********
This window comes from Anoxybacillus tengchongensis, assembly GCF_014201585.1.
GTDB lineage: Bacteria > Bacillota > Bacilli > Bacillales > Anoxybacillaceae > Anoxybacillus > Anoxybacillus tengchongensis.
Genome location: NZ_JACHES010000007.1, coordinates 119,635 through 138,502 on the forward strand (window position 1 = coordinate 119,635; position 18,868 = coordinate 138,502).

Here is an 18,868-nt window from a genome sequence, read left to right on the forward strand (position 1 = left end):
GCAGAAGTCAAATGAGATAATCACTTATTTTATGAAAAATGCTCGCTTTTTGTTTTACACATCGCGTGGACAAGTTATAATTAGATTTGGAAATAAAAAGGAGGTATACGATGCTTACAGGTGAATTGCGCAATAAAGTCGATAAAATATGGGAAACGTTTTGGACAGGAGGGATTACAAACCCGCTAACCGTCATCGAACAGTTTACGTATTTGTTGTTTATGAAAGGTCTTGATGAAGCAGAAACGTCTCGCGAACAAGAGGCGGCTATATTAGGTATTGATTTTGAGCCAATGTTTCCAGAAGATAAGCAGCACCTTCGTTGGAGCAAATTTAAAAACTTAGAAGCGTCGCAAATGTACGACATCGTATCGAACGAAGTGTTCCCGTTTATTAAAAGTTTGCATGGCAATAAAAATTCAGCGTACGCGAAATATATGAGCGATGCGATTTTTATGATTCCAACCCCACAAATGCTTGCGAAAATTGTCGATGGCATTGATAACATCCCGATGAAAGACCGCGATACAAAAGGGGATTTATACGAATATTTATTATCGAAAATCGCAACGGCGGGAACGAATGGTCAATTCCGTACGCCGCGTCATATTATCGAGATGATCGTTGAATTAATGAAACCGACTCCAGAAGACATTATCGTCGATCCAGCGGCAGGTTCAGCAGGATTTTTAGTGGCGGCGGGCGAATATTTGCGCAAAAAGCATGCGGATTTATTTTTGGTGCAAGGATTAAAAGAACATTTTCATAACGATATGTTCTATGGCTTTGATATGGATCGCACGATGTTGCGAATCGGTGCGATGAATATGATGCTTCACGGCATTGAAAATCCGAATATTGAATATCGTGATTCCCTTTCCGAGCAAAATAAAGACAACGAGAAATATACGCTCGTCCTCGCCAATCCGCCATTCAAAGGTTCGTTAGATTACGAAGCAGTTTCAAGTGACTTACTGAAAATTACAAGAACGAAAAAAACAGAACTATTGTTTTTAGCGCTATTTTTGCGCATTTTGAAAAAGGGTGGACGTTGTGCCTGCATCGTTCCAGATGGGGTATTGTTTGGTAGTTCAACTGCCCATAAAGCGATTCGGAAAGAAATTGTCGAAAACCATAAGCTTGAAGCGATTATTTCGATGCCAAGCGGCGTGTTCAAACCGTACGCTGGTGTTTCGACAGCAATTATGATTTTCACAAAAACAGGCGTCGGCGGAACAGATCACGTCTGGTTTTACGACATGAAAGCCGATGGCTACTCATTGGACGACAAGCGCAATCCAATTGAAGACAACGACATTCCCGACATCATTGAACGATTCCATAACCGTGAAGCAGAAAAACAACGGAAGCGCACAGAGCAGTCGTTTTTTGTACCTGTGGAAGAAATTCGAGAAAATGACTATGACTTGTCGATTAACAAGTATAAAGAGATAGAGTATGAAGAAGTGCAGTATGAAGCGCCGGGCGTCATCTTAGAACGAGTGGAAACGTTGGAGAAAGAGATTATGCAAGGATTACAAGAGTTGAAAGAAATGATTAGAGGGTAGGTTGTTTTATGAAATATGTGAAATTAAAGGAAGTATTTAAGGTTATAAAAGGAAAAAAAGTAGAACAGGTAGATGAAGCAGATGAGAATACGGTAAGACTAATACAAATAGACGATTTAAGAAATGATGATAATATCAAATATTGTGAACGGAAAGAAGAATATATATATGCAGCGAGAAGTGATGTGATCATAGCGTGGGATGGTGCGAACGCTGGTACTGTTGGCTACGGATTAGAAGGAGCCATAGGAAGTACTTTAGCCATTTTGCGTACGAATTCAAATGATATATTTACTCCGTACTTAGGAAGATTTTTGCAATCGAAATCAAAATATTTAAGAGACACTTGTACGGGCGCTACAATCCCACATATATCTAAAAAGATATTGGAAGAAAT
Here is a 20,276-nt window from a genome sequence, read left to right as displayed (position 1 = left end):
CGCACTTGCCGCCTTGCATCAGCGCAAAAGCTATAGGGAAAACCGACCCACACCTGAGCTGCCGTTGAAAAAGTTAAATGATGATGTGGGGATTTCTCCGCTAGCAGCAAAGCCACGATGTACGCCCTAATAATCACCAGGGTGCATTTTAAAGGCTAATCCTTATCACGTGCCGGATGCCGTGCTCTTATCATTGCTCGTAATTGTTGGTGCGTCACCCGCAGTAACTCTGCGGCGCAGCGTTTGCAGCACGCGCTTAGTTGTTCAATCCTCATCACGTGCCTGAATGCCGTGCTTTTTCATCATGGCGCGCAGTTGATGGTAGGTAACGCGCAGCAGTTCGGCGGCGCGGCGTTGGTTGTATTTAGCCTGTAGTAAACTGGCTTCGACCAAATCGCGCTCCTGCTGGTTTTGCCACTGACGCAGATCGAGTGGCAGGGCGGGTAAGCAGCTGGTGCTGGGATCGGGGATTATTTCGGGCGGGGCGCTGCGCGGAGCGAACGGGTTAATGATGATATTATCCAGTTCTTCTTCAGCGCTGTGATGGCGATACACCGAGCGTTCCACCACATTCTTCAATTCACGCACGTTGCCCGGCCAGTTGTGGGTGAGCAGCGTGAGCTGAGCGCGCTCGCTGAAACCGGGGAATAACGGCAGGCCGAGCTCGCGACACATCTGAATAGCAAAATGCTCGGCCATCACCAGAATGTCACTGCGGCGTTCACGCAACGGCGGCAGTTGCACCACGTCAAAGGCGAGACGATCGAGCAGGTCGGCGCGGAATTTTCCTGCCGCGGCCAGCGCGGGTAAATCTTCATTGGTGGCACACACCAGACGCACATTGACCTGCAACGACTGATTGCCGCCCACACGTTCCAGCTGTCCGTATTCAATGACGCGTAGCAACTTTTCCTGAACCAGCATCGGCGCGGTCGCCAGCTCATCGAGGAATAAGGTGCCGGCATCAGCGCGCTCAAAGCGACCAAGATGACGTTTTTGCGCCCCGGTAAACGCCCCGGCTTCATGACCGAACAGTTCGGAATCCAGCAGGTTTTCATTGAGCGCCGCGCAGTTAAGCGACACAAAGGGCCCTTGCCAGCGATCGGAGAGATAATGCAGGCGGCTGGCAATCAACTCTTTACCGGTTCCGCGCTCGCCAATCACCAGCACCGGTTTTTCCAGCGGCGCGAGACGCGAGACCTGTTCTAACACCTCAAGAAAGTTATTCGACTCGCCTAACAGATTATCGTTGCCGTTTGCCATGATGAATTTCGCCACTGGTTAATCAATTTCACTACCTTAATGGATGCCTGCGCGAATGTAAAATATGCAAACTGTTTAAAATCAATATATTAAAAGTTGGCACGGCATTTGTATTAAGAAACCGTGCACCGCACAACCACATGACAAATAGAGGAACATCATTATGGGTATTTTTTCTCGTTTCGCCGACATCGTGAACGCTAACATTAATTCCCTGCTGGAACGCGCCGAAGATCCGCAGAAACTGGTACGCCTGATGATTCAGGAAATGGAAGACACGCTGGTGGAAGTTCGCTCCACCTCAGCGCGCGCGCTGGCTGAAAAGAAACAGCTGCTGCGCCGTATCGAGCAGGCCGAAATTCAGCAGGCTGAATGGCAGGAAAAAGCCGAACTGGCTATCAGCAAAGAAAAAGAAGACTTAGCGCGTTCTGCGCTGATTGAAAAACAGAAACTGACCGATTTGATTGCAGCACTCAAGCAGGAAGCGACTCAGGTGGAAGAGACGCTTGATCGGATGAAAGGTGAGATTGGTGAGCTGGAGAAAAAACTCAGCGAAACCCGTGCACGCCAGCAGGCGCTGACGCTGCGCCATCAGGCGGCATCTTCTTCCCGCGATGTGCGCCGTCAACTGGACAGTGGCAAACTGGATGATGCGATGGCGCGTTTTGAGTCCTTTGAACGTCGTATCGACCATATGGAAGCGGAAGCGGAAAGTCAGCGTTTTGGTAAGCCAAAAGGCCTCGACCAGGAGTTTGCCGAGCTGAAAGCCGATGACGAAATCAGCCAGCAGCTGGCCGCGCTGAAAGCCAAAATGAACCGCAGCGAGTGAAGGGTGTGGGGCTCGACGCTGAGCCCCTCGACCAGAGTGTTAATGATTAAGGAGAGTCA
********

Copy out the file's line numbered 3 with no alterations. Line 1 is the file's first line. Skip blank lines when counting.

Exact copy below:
Genome location: NZ_JACHES010000007.1, coordinates 119,635 through 138,502 on the forward strand (window position 1 = coordinate 119,635; position 18,868 = coordinate 138,502).